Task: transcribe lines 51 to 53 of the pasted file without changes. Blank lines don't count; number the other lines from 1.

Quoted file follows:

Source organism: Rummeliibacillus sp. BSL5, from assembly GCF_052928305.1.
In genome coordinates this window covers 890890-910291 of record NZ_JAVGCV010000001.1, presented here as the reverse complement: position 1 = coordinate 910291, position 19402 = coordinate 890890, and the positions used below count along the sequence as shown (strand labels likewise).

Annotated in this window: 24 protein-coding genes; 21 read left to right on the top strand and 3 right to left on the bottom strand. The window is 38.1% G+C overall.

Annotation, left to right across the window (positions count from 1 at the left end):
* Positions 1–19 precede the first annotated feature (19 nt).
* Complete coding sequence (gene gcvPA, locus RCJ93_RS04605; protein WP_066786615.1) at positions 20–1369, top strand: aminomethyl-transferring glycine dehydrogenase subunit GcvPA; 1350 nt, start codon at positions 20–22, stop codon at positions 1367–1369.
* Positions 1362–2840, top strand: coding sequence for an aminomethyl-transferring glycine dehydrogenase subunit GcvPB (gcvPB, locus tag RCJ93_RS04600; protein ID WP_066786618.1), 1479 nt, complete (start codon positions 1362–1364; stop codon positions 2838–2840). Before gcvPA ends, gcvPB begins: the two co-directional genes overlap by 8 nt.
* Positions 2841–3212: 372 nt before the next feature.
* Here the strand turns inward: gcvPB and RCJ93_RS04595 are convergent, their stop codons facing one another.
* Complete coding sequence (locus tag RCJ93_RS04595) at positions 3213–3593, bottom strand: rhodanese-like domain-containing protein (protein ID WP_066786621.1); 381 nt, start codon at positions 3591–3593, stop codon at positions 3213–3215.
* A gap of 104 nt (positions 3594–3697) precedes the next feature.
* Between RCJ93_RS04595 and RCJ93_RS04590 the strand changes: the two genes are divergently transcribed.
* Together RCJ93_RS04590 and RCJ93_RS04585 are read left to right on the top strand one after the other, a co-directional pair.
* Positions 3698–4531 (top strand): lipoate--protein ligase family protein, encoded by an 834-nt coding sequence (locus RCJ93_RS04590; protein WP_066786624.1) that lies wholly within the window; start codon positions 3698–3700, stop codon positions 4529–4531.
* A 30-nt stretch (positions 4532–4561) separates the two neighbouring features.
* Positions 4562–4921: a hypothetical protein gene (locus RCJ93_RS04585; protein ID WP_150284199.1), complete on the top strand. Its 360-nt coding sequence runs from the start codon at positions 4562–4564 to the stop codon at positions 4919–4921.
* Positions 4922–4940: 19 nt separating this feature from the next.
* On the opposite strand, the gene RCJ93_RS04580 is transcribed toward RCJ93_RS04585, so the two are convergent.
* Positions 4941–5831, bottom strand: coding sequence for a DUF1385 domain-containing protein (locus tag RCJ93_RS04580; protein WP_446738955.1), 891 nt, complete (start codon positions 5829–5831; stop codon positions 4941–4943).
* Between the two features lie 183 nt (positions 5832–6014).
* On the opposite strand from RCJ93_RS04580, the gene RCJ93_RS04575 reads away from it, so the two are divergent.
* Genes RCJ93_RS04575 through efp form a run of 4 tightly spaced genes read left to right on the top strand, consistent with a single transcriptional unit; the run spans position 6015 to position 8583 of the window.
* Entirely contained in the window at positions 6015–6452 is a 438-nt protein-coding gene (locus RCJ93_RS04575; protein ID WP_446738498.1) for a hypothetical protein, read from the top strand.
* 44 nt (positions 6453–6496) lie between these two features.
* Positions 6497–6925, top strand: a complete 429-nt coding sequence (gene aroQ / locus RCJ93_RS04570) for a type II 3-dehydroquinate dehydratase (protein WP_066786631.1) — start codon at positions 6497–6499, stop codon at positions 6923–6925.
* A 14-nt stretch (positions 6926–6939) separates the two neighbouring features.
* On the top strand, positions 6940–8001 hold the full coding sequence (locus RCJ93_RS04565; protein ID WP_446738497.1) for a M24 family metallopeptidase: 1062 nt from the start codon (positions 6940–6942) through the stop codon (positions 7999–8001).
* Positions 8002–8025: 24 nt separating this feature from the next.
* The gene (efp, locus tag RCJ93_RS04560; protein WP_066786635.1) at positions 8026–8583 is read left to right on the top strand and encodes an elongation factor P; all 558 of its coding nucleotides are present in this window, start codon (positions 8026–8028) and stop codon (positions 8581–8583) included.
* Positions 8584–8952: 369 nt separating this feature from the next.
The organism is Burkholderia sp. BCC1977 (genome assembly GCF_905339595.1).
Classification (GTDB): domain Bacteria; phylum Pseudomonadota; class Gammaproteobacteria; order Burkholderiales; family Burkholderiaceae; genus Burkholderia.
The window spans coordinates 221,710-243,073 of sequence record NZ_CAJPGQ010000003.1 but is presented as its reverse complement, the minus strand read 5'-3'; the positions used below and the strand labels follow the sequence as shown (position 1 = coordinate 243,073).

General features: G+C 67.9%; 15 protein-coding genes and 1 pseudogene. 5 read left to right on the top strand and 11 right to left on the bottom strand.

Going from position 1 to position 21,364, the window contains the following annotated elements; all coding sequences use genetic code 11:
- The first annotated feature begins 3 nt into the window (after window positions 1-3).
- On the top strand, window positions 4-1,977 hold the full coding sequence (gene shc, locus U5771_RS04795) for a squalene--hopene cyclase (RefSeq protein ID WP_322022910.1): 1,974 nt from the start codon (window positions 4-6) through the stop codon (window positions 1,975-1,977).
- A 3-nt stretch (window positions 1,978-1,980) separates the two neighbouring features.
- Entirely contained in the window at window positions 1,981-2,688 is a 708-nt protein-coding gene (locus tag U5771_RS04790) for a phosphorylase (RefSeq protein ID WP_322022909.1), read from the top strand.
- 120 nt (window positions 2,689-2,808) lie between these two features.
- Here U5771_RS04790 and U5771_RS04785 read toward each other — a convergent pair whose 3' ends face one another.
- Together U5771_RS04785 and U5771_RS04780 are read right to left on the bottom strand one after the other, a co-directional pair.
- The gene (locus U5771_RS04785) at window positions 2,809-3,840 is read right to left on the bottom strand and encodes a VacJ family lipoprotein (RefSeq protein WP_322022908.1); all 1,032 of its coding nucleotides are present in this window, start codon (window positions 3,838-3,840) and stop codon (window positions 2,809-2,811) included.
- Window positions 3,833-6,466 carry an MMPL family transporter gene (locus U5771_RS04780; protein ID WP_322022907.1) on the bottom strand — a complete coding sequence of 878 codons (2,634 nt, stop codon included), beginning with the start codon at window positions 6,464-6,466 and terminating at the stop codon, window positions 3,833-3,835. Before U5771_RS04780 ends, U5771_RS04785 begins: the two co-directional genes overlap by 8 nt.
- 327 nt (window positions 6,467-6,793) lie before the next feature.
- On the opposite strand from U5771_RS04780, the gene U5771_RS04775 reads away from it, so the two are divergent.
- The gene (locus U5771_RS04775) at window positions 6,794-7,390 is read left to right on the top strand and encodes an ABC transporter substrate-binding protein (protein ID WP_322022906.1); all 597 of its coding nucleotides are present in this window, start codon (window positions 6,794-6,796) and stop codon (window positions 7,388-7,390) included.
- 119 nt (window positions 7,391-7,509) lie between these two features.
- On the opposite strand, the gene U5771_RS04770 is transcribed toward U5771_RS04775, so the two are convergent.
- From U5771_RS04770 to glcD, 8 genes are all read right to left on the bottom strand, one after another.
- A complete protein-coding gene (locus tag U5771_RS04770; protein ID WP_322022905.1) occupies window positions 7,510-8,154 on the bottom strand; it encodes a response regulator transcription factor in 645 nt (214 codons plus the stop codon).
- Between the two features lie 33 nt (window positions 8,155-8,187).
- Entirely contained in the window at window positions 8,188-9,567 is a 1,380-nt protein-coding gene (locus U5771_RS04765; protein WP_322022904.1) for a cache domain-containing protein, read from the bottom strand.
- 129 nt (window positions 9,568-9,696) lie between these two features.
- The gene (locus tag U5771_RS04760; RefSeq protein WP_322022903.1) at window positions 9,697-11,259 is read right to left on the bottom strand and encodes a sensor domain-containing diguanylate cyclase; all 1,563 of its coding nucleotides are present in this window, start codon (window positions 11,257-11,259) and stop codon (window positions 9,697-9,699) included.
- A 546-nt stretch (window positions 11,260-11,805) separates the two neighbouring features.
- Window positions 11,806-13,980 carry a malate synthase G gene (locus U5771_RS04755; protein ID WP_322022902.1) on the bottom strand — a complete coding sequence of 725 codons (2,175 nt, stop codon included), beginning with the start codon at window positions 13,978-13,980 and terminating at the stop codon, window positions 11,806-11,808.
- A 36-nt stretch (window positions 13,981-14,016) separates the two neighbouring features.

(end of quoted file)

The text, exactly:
- A complete protein-coding gene (locus tag U5771_RS04770; protein ID WP_322022905.1) occupies window positions 7,510-8,154 on the bottom strand; it encodes a response regulator transcription factor in 645 nt (214 codons plus the stop codon).
- Between the two features lie 33 nt (window positions 8,155-8,187).
- Entirely contained in the window at window positions 8,188-9,567 is a 1,380-nt protein-coding gene (locus U5771_RS04765; protein WP_322022904.1) for a cache domain-containing protein, read from the bottom strand.